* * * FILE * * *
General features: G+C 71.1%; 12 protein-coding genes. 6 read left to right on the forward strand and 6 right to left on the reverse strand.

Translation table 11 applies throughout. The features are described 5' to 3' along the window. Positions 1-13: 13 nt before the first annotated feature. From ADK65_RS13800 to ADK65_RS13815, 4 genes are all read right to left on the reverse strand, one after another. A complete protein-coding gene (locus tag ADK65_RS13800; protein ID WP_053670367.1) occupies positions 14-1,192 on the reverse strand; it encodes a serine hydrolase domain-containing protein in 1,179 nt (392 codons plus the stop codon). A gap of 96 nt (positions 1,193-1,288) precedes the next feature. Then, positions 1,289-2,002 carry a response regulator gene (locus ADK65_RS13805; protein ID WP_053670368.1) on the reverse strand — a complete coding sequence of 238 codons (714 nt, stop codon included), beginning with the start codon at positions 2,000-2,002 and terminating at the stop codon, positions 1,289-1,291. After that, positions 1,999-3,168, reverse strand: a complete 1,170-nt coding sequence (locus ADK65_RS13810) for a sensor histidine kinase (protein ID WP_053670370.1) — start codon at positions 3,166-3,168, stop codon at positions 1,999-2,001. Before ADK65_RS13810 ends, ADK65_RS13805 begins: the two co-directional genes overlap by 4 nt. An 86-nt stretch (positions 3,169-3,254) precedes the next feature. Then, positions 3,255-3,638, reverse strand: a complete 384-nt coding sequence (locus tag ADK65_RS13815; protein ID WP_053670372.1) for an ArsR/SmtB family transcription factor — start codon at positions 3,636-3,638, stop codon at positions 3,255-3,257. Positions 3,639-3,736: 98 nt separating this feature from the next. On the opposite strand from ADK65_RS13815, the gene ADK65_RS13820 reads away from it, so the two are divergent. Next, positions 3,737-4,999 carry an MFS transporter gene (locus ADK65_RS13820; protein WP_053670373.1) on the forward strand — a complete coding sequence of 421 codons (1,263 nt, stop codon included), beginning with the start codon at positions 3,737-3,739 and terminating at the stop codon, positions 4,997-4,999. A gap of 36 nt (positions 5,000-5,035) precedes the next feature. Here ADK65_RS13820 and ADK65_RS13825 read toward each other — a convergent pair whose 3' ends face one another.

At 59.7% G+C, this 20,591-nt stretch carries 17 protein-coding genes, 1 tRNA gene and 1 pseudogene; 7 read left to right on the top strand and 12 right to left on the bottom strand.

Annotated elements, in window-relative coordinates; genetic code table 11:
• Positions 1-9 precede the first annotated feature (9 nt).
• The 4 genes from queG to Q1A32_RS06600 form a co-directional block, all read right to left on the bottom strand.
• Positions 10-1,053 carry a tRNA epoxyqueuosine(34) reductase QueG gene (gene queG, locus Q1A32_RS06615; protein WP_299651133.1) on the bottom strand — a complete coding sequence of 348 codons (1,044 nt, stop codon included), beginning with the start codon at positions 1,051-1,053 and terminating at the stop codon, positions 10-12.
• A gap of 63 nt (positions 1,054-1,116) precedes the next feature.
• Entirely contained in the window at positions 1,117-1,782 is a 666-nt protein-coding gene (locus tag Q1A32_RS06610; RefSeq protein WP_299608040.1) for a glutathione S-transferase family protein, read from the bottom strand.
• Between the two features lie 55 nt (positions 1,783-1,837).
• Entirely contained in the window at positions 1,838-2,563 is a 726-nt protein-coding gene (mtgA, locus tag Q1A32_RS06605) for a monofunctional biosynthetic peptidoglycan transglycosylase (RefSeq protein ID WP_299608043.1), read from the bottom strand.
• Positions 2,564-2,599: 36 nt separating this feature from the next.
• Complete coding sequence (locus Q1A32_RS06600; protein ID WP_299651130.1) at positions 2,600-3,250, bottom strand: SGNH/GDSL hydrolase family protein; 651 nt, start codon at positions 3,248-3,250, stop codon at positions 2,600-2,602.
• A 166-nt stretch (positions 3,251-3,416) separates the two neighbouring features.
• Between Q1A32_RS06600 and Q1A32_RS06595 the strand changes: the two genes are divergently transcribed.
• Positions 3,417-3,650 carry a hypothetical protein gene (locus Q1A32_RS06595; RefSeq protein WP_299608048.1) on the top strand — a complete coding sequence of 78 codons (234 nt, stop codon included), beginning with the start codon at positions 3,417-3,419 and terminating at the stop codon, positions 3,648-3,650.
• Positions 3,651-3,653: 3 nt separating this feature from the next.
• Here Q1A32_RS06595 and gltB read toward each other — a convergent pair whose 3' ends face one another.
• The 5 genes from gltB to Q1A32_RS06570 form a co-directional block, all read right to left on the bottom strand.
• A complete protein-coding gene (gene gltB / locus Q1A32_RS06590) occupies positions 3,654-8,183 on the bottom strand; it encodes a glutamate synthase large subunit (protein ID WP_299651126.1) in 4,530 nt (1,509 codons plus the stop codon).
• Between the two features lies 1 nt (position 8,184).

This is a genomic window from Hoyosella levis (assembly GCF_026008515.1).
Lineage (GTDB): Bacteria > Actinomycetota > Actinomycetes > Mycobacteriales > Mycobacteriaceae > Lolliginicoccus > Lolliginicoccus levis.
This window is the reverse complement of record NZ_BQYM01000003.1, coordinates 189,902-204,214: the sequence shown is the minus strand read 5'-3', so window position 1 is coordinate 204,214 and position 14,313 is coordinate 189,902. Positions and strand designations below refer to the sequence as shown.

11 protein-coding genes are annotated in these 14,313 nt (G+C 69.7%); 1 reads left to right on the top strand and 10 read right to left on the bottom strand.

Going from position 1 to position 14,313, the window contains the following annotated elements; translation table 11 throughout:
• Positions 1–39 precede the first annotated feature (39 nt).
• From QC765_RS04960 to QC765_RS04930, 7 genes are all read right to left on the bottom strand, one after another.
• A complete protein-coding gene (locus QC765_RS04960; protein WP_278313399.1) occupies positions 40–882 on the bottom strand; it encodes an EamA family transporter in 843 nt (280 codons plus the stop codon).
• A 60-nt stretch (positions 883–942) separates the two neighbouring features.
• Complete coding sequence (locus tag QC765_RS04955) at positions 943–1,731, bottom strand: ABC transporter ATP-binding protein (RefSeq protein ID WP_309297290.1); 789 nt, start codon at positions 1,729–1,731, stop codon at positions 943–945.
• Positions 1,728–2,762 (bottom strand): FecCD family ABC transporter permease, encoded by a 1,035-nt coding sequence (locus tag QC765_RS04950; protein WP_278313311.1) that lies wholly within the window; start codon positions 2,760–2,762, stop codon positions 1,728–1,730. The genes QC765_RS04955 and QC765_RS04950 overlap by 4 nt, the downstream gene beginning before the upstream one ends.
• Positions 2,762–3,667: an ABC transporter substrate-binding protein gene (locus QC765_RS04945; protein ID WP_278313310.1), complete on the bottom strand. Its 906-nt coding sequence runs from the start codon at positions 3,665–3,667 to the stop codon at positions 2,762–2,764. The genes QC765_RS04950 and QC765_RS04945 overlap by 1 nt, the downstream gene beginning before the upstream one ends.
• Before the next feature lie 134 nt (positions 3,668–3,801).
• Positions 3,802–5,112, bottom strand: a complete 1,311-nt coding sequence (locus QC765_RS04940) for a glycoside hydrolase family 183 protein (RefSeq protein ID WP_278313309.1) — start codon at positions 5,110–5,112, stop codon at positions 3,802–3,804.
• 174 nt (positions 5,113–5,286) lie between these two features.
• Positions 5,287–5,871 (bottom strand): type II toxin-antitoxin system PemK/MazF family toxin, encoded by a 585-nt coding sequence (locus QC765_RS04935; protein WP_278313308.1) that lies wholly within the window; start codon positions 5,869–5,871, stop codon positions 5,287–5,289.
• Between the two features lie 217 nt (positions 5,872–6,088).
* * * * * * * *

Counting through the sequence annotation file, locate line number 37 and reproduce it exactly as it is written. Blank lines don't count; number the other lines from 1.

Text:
• Positions 5,287–5,871 (bottom strand): type II toxin-antitoxin system PemK/MazF family toxin, encoded by a 585-nt coding sequence (locus QC765_RS04935; protein WP_278313308.1) that lies wholly within the window; start codon positions 5,869–5,871, stop codon positions 5,287–5,289.